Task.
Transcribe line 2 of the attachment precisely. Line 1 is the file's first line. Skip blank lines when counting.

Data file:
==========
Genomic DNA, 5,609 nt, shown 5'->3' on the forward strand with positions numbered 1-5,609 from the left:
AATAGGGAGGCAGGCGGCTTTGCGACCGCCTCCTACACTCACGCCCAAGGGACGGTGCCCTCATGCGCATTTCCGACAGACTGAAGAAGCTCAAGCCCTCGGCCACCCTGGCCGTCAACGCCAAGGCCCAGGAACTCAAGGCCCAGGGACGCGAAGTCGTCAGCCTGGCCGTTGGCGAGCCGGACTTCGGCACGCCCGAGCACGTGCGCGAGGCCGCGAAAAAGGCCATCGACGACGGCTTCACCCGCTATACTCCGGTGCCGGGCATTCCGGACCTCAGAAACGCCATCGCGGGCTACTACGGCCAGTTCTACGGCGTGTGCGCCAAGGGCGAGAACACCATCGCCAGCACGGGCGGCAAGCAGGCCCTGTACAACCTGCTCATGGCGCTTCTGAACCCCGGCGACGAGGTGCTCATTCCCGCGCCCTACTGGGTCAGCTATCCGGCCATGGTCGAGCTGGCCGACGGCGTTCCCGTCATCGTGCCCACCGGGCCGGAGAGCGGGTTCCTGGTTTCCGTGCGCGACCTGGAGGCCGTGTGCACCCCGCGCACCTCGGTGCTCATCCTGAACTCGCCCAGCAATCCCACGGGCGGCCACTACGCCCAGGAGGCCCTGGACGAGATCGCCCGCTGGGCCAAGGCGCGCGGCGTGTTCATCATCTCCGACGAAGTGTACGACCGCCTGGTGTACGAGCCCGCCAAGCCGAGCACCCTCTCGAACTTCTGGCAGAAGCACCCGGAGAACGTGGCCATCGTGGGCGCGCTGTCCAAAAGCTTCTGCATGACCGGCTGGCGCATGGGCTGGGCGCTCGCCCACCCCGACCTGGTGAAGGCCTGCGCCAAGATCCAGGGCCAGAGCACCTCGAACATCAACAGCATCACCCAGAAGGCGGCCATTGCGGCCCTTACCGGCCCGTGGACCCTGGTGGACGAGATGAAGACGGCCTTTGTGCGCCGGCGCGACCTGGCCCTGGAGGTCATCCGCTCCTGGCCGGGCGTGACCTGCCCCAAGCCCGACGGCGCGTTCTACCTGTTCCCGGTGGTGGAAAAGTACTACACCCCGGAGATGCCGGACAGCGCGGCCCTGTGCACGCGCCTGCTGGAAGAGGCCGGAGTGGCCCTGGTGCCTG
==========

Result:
AATAGGGAGGCAGGCGGCTTTGCGACCGCCTCCTACACTCACGCCCAAGGGACGGTGCCCTCATGCGCATTTCCGACAGACTGAAGAAGCTCAAGCCCTCGGCCACCCTGGCCGTCAACGCCAAGGCCCAGGAACTCAAGGCCCAGGGACGCGAAGTCGTCAGCCTGGCCGTTGGCGAGCCGGACTTCGGCACGCCCGAGCACGTGCGCGAGGCCGCGAAAAAGGCCATCGACGACGGCTTCACCCGCTATACTCCGGTGCCGGGCATTCCGGACCTCAGAAACGCCATCGCGGGCTACTACGGCCAGTTCTACGGCGTGTGCGCCAAGGGCGAGAACACCATCGCCAGCACGGGCGGCAAGCAGGCCCTGTACAACCTGCTCATGGCGCTTCTGAACCCCGGCGACGAGGTGCTCATTCCCGCGCCCTACTGGGTCAGCTATCCGGCCATGGTCGAGCTGGCCGACGGCGTTCCCGTCATCGTGCCCACCGGGCCGGAGAGCGGGTTCCTGGTTTCCGTGCGCGACCTGGAGGCCGTGTGCACCCCGCGCACCTCGGTGCTCATCCTGAACTCGCCCAGCAATCCCACGGGCGGCCACTACGCCCAGGAGGCCCTGGACGAGATCGCCCGCTGGGCCAAGGCGCGCGGCGTGTTCATCATCTCCGACGAAGTGTACGACCGCCTGGTGTACGAGCCCGCCAAGCCGAGCACCCTCTCGAACTTCTGGCAGAAGCACCCGGAGAACGTGGCCATCGTGGGCGCGCTGTCCAAAAGCTTCTGCATGACCGGCTGGCGCATGGGCTGGGCGCTCGCCCACCCCGACCTGGTGAAGGCCTGCGCCAAGATCCAGGGCCAGAGCACCTCGAACATCAACAGCATCACCCAGAAGGCGGCCATTGCGGCCCTTACCGGCCCGTGGACCCTGGTGGACGAGATGAAGACGGCCTTTGTGCGCCGGCGCGACCTGGCCCTGGAGGTCATCCGCTCCTGGCCGGGCGTGACCTGCCCCAAGCCCGACGGCGCGTTCTACCTGTTCCCGGTGGTGGAAAAGTACTACACCCCGGAGATGCCGGACAGCGCGGCCCTGTGCACGCGCCTGCTGGAAGAGGCCGGAGTGGCCCTGGTGCCTG